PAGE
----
The latest on how bad credit will affect your ability to land an apartment, a job and more

Past due stamped on envelope

Firms that oversee large, upscale apartment complexes used to be able to set the bar high when reviewing potential tenants' credit histories. Many would turn away applicants with accounts in collections, foreclosures or outstanding medical debts.

But landlords are finding they can't be as picky as in the past because more so many potential tenants are showing up with problems, especially unpaid medical bills.

Raed Zidan, whose company owns 4,000 apartments, told the Indianapolis Business Journal that 70% of the credit histories he sees show doctor or hospital bills in collection.

"We just ignore them," Zidan said, because illness or injuries not covered by insurance can and do happen to people in all walks of life.

March 16

First impressions may get a job applicant noticed, but a bad credit report could doom your chances of getting a legitimate job offer.

Nearly all prospective employees filling out an application today expect prospective bosses to ask them to take a drug test and dig for criminal history and past job reviews.

But employers nationwide are increasingly using credit checks as a cost-effective tool to search for workers who are trustworthy and responsible.

March 13

The number of homeowners behind in their mortgage payments, and in the process of foreclosure, reached their highest levels in more than three years in the final months of 2006.

The Mortgage Bankers Association's fourth-quarter survey of 43.5 million loans found:

March 12

The number of lenders making home loans to buyers with bad credit -- especially buyers with bad credit and little or no money for a down payment -- continues to shrink.

New Century Financial Corp. has just acknowledged that its main sources of money are closing down its lines of credit and that it's received default notices from major lenders such as Bank of America Corp., Citigroup Inc. and Goldman Sachs Group.

New Century was the second-largest subprime mortgage lender until last week when a growing number of bad loans forced it to stop taking applications. There is now little reason to suspect it will resume making loans.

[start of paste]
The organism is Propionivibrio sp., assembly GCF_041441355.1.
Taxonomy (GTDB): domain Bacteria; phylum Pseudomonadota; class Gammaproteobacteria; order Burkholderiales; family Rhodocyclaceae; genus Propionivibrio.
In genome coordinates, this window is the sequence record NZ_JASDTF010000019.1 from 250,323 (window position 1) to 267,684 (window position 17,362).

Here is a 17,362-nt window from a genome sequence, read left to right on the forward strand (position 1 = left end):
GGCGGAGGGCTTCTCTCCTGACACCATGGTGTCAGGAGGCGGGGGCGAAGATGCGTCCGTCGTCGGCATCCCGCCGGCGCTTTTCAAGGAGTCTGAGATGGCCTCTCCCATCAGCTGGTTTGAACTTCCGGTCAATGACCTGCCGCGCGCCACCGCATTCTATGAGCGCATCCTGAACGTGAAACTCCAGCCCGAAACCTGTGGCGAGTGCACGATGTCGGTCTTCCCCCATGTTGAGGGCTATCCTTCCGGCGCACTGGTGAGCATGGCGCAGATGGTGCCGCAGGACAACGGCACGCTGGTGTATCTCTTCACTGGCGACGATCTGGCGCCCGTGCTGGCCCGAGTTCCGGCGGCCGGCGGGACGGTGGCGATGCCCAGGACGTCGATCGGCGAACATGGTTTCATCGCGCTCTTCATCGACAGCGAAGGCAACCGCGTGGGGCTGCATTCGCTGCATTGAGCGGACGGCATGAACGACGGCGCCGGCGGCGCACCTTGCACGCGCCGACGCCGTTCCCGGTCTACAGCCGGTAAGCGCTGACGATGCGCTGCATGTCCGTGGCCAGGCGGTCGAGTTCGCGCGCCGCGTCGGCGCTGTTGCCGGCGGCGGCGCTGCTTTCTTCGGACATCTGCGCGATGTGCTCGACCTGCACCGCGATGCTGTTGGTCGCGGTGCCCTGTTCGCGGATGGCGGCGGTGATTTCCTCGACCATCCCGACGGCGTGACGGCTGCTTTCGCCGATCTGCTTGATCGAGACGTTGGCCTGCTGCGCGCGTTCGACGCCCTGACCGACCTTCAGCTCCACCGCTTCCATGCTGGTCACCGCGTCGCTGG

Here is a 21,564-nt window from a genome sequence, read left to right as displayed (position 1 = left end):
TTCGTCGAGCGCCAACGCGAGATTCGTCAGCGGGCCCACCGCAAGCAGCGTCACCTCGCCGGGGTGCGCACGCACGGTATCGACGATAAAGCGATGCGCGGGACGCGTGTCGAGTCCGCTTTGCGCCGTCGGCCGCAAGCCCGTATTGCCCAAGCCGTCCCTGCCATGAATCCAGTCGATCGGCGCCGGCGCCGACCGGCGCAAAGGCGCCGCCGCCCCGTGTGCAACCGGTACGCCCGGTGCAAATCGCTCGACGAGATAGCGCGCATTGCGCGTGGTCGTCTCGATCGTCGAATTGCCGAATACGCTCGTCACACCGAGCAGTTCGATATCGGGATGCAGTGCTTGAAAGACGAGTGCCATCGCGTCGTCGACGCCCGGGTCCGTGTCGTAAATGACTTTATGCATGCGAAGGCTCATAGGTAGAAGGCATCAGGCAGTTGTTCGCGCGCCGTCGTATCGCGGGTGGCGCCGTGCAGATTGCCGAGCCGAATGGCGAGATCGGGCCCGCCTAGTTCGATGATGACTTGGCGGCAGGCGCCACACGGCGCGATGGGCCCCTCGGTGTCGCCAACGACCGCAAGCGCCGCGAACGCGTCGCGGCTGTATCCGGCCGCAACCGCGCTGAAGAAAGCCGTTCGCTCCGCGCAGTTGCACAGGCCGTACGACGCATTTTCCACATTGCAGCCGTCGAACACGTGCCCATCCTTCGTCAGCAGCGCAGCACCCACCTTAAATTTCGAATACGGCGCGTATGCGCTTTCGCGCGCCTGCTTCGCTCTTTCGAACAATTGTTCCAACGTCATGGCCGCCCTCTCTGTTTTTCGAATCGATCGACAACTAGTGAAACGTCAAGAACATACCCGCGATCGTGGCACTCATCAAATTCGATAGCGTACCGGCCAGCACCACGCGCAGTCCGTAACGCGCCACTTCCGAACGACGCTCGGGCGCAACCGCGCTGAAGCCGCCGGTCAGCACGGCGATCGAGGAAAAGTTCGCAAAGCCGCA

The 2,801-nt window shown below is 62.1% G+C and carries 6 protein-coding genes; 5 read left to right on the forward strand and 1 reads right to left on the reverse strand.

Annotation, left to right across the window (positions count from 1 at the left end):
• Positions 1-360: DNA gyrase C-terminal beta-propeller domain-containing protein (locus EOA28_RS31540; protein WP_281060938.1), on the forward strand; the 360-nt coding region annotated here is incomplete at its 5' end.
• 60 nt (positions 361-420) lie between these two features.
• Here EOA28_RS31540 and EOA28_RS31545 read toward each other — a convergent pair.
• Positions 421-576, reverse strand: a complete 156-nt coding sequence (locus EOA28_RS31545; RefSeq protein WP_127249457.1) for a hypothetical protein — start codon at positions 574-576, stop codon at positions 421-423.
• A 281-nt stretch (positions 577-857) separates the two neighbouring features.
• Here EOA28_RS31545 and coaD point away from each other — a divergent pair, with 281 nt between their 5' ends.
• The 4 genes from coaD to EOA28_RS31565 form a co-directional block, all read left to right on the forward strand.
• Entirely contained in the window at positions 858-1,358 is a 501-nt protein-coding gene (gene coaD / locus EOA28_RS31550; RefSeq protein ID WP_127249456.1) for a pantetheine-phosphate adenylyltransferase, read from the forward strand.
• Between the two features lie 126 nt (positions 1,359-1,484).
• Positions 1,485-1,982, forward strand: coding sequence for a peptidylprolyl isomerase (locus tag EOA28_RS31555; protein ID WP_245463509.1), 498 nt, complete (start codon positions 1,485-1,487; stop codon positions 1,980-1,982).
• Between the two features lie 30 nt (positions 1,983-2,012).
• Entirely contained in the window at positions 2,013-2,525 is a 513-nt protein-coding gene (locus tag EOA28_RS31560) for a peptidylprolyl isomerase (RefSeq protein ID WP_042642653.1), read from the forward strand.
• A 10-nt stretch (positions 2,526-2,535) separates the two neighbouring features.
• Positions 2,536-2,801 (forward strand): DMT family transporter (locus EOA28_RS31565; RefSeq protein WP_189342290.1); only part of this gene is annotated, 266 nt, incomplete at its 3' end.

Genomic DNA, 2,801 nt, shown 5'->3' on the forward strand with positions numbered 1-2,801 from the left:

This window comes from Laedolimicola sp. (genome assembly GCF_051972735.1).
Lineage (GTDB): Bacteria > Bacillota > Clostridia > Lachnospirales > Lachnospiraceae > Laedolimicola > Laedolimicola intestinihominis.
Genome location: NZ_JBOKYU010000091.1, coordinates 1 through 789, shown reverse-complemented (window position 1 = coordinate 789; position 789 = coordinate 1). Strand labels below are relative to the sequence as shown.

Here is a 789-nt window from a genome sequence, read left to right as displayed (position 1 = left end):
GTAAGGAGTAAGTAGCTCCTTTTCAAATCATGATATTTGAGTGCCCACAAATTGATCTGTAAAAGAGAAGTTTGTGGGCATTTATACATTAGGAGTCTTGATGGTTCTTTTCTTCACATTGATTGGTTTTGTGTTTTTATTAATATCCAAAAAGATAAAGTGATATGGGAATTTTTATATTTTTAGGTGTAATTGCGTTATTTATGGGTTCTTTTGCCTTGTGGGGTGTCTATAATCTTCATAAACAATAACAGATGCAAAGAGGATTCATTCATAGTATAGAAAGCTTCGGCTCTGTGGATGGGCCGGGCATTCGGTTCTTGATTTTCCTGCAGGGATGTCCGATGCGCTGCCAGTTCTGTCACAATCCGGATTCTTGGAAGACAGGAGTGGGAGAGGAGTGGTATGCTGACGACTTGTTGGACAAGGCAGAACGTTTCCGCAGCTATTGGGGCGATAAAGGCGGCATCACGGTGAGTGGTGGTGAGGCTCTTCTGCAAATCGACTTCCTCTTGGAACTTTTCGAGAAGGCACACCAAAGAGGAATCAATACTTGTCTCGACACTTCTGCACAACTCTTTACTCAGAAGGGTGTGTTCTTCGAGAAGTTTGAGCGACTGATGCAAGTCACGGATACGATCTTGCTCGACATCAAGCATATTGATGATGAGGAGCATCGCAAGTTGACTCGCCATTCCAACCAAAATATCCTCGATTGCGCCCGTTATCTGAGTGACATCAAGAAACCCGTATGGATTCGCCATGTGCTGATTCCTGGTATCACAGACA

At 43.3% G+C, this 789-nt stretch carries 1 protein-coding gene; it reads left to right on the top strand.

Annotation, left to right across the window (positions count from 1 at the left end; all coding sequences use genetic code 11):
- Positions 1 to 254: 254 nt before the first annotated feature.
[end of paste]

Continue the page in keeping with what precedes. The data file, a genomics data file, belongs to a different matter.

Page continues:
WMC Mortgage, another big subprime lender that's owned by General Electric Co., is laying off 20% of its employees and will no longer loan money to buyers with no down payment.

March 9

It's getting more and more difficult for borrowers with low credit scores to get a mortgage.

Several dozen subprime lenders have stopped making subprime loans and those still accepting applications are demanding higher minimum credit scores for many different types of mortgages regardless of the interest rate.

New Century Financial, the nation's second-largest subprime lender, was the latest and largest to drop out of the market because the companies it obtains money from are understandably nervous about the number of subprime loans falling into default.

"The last couple of weeks have been almost catastrophic," Armand Cosenza, a Cleveland mortgage broker told the Wall Street Journal.

Cosenza said he turned down eight applications on Wednesday because he couldn't find a lender willing to make the loans. At least five of them would have qualified six months ago, Cosenza told the Journal.

March 1

Citibank unexpectedly said it's eliminating two of the credit card industry’s most consumer-unfriendly practices, "universal default" and "any time, any reason" rate increases.

From now on, Citibank card holders will not be thrown into universal default, and have their interest rate raised to 25% or more, if they're late paying utility bills, rents, mortgages or even other credit cards.

Citibank is also abandoning the clause in virtually every credit card agreement that allows it to boost rates whenever, and by however much, it wishes. Citi will only change rates every two or three years when your card expires and you're issued a new one.